The Cook Islands, or Kuki Airani in the Cook Islands Maori language, are 15 tropical islands in the South Pacific, Its inhabitants are Polynesian and the islands are named after British navigator, Captain James Cook (although he originally named them the Hervey Islands – thankfully a Russian navigator renamed the islands a century later).
The Cook Islands is scattered across 850,000 square miles or 2.2 million square kms of the Pacific Ocean. The Cooks Islands lie northeast of New Zealand between French Polynesia and American Samoa, the Cook Islands are split into the Northern Group and the Southern Group and include
Rarotonga, the capital, is in the Southern Group and the famous island of Aitutaki,
Each island has its unique qualities and offers the visitor a special experience through the culture which lives on in the vibrant performance of song and dance.
About Rarotonga...Rarotonga is the largest of the 15 islands and is the capital!
Rarotonga is a mere 32kms right around (about 40 minutes by car), with a population of approximately 9,000 people. The main township is Avarua located on the North side of the island.
All international flights land at Rarotonga International Airport and, despite around 80,000 visitors to Rarotonga each year, the Cook Islands are largely unspoiled by tourism. Even during the tourist “high season”, Rarotonga never feels crowded and you can always find your own space - a spot on one of the lovely beaches or the tranquility of the cooler inland.
Rarotonga as a destination offers a unique opportunity for people from all over the globe to experience a different type of vacation. This is not Waikiki with its high-rise hotels, it is not Thailand with its massive foreshore developments, and very little hype. The Cook Islands and, in particular Rarotonga offers a blend of local culture and spirit plus a few of the necessary urban pleasures.
About Rarotonga...The beauty of Rarotonga can be expressed in many ways...
...white sand beaches - turquoise lagoons surrounded by the deep blue of the Pacific Ocean
...a fascinating inland to explore - there is more to this island than beautiful beaches - the highest mountain point is roughly 653 metres. Guided tours allow you to see this wonderful inland spectacle if you wish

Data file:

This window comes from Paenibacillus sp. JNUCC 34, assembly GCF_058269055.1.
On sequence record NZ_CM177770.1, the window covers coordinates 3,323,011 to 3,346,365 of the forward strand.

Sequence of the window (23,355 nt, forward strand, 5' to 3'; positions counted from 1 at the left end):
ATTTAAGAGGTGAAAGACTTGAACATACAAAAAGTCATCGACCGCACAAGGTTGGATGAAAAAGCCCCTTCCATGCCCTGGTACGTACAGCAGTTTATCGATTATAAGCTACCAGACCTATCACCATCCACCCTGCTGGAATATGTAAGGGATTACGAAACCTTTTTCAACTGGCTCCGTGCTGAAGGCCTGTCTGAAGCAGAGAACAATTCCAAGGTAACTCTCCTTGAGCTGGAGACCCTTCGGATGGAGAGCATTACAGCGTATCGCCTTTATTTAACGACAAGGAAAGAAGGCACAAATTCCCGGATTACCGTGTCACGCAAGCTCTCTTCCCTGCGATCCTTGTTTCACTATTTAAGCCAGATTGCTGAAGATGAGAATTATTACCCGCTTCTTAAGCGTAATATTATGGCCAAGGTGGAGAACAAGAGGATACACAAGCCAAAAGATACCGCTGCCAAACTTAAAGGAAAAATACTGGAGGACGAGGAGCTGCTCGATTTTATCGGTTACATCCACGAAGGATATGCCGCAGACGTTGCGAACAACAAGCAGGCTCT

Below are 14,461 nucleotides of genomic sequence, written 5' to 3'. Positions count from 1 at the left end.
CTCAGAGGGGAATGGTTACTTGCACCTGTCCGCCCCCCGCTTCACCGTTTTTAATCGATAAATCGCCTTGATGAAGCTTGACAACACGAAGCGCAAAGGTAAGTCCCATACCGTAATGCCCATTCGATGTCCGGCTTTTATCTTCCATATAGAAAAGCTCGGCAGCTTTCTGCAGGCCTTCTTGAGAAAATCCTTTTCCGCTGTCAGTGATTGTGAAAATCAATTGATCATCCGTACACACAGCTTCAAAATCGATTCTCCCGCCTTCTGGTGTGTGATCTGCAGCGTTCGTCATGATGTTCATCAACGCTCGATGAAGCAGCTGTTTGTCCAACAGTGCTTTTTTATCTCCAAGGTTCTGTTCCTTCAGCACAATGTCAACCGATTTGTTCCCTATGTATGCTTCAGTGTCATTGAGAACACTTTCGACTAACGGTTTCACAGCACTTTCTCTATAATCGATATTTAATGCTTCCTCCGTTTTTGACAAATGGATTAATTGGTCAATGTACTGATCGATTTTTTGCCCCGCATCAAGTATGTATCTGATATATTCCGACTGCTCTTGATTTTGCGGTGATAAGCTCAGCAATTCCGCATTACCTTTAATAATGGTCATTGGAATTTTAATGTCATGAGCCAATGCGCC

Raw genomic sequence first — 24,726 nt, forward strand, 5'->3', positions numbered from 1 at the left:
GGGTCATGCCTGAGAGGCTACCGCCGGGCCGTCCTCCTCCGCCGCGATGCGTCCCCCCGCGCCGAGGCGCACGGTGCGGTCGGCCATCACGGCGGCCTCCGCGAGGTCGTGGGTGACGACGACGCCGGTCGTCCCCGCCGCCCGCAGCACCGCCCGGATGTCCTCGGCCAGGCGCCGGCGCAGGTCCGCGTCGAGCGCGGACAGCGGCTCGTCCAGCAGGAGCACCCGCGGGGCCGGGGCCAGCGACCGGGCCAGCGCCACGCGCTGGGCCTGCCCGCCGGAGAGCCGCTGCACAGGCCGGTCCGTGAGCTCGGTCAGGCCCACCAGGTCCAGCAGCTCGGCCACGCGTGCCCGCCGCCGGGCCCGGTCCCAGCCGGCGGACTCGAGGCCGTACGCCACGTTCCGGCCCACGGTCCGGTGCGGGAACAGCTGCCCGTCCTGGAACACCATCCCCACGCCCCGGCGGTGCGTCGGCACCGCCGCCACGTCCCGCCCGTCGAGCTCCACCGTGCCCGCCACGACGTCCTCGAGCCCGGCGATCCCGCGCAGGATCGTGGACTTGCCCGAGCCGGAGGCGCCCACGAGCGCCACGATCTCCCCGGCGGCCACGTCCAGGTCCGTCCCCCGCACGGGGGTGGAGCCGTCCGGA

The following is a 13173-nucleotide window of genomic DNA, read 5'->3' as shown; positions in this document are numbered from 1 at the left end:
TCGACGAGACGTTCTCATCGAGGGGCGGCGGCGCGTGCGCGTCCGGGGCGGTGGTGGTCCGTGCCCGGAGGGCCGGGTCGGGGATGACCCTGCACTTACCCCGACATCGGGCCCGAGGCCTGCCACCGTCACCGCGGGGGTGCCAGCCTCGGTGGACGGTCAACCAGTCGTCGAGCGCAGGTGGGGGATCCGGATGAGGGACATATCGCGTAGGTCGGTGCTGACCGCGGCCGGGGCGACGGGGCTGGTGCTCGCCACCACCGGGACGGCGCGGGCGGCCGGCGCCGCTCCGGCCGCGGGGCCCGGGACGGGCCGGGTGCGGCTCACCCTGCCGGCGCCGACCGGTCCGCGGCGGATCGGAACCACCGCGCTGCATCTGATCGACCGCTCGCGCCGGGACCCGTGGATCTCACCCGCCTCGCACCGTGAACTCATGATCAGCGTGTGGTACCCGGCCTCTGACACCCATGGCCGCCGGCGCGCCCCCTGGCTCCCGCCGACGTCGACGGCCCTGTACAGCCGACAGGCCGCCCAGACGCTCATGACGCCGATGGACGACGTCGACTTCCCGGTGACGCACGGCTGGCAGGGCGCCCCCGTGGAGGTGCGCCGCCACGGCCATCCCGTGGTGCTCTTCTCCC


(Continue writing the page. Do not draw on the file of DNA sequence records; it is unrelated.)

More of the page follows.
...the warmth and friendliness of the Cook Island people
...the vibrant local culture - Experiencing the music and dance should be at the top of your "to do" list
...great diving, fishing, snorkelling and from July-October whale watching can be experienced from the shore or possibly even your own deck
...extensive variety of accommodation to suit most tastes and budgets. We can help you, our standards are high
...excellent selection of restaurants and cafes dotted around the island
...activities for the children - family fun
...visiting some of the other beautiful islands that make up the Cook Islands
Exploration or relaxation - your choice!
About Rarotonga...A few other facts
The people of the Cook Islands are Cook Island Maori.
While English is the official language, Cook Island Maori is widely spoken in the community.
All the land is owned by the people and assigned to families for their use.
Cook Islanders enjoy a relatively high standard of living, Rarotonga is modern but still retains its culture and a community based lifestyle is evident.
Sunday is an accepted rest day with church services beginning at around 10am. Visitors are very welcome.
All signs, menus and local newspapers are in English however you can still learn some common words and greetings.
To sum up, Rarotonga offers a wide range of accommodation, transport, tours and activities, sports, cultural events, art, plus an array of cafes and restaurants, activities for the children and more...
Browse our website for lots of ideas and information!